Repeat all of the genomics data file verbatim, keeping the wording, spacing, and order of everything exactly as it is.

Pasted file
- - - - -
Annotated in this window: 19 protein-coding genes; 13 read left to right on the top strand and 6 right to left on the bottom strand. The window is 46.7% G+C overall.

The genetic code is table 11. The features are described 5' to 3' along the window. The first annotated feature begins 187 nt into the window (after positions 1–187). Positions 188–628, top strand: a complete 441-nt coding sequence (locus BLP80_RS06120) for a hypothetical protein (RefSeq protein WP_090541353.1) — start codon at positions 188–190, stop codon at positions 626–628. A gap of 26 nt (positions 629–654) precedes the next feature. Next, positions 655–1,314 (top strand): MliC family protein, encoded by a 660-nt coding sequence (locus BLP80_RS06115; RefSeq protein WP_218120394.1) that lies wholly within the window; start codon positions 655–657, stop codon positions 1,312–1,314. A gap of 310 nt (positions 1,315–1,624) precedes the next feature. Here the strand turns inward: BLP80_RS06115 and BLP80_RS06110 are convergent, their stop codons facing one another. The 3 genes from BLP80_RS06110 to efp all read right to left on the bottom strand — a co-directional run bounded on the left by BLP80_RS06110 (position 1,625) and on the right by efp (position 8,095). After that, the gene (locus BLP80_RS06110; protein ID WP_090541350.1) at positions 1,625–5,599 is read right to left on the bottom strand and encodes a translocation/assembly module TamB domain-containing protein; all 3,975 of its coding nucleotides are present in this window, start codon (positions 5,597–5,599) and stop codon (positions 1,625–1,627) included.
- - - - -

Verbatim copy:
Annotated in this window: 19 protein-coding genes; 13 read left to right on the top strand and 6 right to left on the bottom strand. The window is 46.7% G+C overall.

The genetic code is table 11. The features are described 5' to 3' along the window. The first annotated feature begins 187 nt into the window (after positions 1–187). Positions 188–628, top strand: a complete 441-nt coding sequence (locus BLP80_RS06120) for a hypothetical protein (RefSeq protein WP_090541353.1) — start codon at positions 188–190, stop codon at positions 626–628. A gap of 26 nt (positions 629–654) precedes the next feature. Next, positions 655–1,314 (top strand): MliC family protein, encoded by a 660-nt coding sequence (locus BLP80_RS06115; RefSeq protein WP_218120394.1) that lies wholly within the window; start codon positions 655–657, stop codon positions 1,312–1,314. A gap of 310 nt (positions 1,315–1,624) precedes the next feature. Here the strand turns inward: BLP80_RS06115 and BLP80_RS06110 are convergent, their stop codons facing one another. The 3 genes from BLP80_RS06110 to efp all read right to left on the bottom strand — a co-directional run bounded on the left by BLP80_RS06110 (position 1,625) and on the right by efp (position 8,095). After that, the gene (locus BLP80_RS06110; protein ID WP_090541350.1) at positions 1,625–5,599 is read right to left on the bottom strand and encodes a translocation/assembly module TamB domain-containing protein; all 3,975 of its coding nucleotides are present in this window, start codon (positions 5,597–5,599) and stop codon (positions 1,625–1,627) included.